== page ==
I dedicated my flexible multibody dynamics books to him. He inspired me in my work, wrote eight papers with me, and helped me find meaningful work.
Contributed by Dr. Arun Banerjee (Lockheed/Space systems Loral)

Inside front cover of my books: This book is dedicated to Thomas Kane who was my dynamics instructor for five classes, Stanford graduate dissertation advisor and teaching mentor for 15 quarters, and professional colleague at Online Dynamics and Motion Genesis for 20+ years. It has been one of my life's pleasures to discuss dynamics, current events, and life events with Thomas Kane for thousands of hours over 30+ years.
Audio: Building blocks and mechanics, generalized forces, potential energy, gradients.
Audio: Professor Kane on the piano (while legally blind) -- season's greetings 20018.
Contributed by Dr. Paul Mitiguy
Autolev/Online Dynamics.jpg
Online Dynamics/Autolev company
By the time a group of students got to the third quarter of Dynamics, they knew each other well enough to form a coed softball team. Our team was made up of Professor Kane's students and their girlfriends/boyfriends/spouses. Our team t-shirt was designed by a student who sat in Professor Kane's class. He acted like he was taking notes but was actually drawing Professor Kane. We weren't sure if Professor Kane would find the t-shirt (shown-right) amusing, but he said he loved it. Thank goodness for his wonderful sense of humor!
Contributed by Bev Sturgis (formerly Sandia National Labs)
TRKaneFanClubTShirtWhenInDoubtSayEulerBevSturgis.jpg
Professor Kane trained generations of students. Shown right is Professor Kane conversing with a young Keith Buffinton (now Bucknell professor). The photo taken 30+ years thereafter shows Professor Kane with Jennifer Bower-Dawson, who was trained at Bucknell by Keith Buffinton before her Ph.D. at Stanford. In Jennifer's words: "I am grateful for Professor Kane's generational influence and all of the ways he and his students have helped me to succeed." Before her executive aerospace and autonomous-driving work, Professor Bower-Dawson taught dynamics to yet another generation of college engineers.
Photo contributed by Professor Keith Buffinton (Bucknell)
TRKaneWithDrKeithBuffinton.jpg TRKaneWithDrJessicaBowerDawson.jpg
David Levinson worked with Professor Kane for decades, in writing multiple books on statics, dynamics, and spacecraft dynamics, for undergraduate, graduate, and professional engineers. They wrote scores of papers together.
Documents contributed by David Levinson (Lockheed/Space Systems Loral)
Kane recipient of 2005 D'Alembert award
Kane nomination 1992 Timoshenko medal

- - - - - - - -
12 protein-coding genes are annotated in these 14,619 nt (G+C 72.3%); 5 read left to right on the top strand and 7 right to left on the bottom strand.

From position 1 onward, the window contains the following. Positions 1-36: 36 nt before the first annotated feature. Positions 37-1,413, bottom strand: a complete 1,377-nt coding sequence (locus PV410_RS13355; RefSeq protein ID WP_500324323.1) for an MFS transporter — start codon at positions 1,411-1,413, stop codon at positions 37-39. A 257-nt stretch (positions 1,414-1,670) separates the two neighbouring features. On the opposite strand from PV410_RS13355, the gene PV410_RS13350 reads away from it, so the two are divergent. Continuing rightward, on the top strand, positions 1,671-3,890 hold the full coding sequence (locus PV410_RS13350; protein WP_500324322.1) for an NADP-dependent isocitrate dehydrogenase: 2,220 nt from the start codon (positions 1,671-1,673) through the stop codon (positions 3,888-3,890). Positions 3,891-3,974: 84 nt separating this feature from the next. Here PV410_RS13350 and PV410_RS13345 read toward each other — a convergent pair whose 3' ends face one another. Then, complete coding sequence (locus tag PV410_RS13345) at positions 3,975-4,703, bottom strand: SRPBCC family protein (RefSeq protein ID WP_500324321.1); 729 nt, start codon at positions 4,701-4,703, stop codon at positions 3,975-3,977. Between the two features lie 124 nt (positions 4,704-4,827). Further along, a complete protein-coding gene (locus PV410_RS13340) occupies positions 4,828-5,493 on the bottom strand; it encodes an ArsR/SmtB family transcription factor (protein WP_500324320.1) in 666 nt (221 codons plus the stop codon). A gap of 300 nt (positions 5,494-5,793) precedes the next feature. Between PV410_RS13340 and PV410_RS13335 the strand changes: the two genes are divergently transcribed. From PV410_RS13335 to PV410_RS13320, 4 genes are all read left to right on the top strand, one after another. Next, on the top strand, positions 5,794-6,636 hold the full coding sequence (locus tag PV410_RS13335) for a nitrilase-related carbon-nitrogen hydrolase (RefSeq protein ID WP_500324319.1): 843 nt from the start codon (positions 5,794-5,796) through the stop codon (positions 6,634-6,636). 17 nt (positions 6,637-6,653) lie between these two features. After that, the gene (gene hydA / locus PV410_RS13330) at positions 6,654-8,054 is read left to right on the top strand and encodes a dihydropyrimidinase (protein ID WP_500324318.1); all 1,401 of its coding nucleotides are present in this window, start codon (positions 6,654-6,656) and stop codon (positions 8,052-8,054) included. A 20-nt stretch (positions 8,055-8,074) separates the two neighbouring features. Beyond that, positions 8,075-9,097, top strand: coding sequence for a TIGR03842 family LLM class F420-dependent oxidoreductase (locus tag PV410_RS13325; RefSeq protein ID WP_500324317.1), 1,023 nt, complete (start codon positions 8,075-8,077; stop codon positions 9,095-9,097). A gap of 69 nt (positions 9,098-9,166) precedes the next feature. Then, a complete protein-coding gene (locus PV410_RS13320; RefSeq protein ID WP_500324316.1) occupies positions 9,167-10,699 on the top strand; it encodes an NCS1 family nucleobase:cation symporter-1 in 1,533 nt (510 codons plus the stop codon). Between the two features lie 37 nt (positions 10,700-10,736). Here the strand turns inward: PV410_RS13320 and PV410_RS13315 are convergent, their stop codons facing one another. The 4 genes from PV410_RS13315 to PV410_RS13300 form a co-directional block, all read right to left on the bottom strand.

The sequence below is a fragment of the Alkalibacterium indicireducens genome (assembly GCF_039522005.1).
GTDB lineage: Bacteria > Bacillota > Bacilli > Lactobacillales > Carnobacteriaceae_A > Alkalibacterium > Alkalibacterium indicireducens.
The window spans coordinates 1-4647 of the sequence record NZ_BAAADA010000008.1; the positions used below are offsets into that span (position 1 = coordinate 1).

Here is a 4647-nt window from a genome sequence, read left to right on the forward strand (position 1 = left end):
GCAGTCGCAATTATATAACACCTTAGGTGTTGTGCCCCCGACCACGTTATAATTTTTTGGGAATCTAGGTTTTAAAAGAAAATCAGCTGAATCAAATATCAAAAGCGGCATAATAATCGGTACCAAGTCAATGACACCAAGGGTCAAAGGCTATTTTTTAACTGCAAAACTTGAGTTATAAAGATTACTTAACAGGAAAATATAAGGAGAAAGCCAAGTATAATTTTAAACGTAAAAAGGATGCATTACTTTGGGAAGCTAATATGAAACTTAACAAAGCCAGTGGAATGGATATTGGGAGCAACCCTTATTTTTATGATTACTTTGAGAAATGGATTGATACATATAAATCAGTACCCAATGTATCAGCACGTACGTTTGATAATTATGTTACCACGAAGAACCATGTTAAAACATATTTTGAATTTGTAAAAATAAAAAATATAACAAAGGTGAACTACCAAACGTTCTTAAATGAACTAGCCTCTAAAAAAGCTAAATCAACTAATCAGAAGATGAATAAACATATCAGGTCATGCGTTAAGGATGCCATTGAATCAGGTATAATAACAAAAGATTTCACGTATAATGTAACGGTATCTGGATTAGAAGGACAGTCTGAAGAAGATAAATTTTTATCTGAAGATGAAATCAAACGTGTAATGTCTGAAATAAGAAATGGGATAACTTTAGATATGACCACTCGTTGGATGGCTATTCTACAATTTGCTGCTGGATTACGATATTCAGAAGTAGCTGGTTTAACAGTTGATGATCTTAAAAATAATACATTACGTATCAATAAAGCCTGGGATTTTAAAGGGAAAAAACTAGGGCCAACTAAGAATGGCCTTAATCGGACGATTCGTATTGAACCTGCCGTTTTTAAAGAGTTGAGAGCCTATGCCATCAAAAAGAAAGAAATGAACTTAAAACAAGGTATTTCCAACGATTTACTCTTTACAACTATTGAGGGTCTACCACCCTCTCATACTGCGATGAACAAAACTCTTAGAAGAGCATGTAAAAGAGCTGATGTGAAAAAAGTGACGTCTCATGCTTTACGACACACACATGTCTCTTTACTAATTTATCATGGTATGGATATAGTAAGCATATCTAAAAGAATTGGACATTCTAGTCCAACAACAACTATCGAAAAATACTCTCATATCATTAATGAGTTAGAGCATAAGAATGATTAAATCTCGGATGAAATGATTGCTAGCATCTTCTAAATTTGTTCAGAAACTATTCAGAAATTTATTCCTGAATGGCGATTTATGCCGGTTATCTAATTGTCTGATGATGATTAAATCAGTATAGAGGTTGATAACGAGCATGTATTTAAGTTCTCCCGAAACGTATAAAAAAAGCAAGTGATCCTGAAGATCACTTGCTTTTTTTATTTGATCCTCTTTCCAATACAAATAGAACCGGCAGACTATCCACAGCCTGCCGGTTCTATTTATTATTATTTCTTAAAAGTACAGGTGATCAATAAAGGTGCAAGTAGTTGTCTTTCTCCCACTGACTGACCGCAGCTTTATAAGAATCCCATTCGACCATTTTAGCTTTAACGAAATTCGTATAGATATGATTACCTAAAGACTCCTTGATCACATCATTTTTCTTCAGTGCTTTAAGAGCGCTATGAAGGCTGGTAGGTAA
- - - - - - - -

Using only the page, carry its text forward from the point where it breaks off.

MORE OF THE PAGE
Anyone fortunate enough to have taken courses from Professor Kane, or who has studied dynamics using any of his excellent books, will recognize and appreciate material presented with exceptional clarity, precision, and utility. Clear precise definitions, impeccable derivations, and judicious ordering of topics set Professor Kane's work apart from all the rest. As an example where a familiar concept is put on a more solid foundation, consider angular velocity. With the aid of a suitable definition, certain important theorems can be readily and rigorously proven compared to the fuzzy hand-waving explanations typically found elsewhere.
Contributed by Dan Weber
"When life throws you a lemon, make some lemon aid. I prefer to make mine with some beer". Professor Kane said this to me as he handed me a beer from his refrigerator and we went to sit on his back deck to talk. Tom told me when I discovered that part of what I was writing my PhD on was going to appear in a paper Dan Rosenthal had submitted (and which Tom I believe had been asked to review).
Contributed by Professor Kurt Anderson (RPI)
I read that the highest purpose a life can achieve is to attempt great things, experience great failures and great successes, and from them gain wisdom. And then in your time pass them on to those after you. Professor Kane turned that schedule upside down, had his successes starting early in life and spent the majority of his time passing his hard fought wisdom onto thousands of students. He took the confusing cluttered world of dynamics and forged a clear path through it. He had enormous respect for his students and their hard work of learning. He generously taught them with care to make sure we got everything we needed to understand the topic, and nothing more.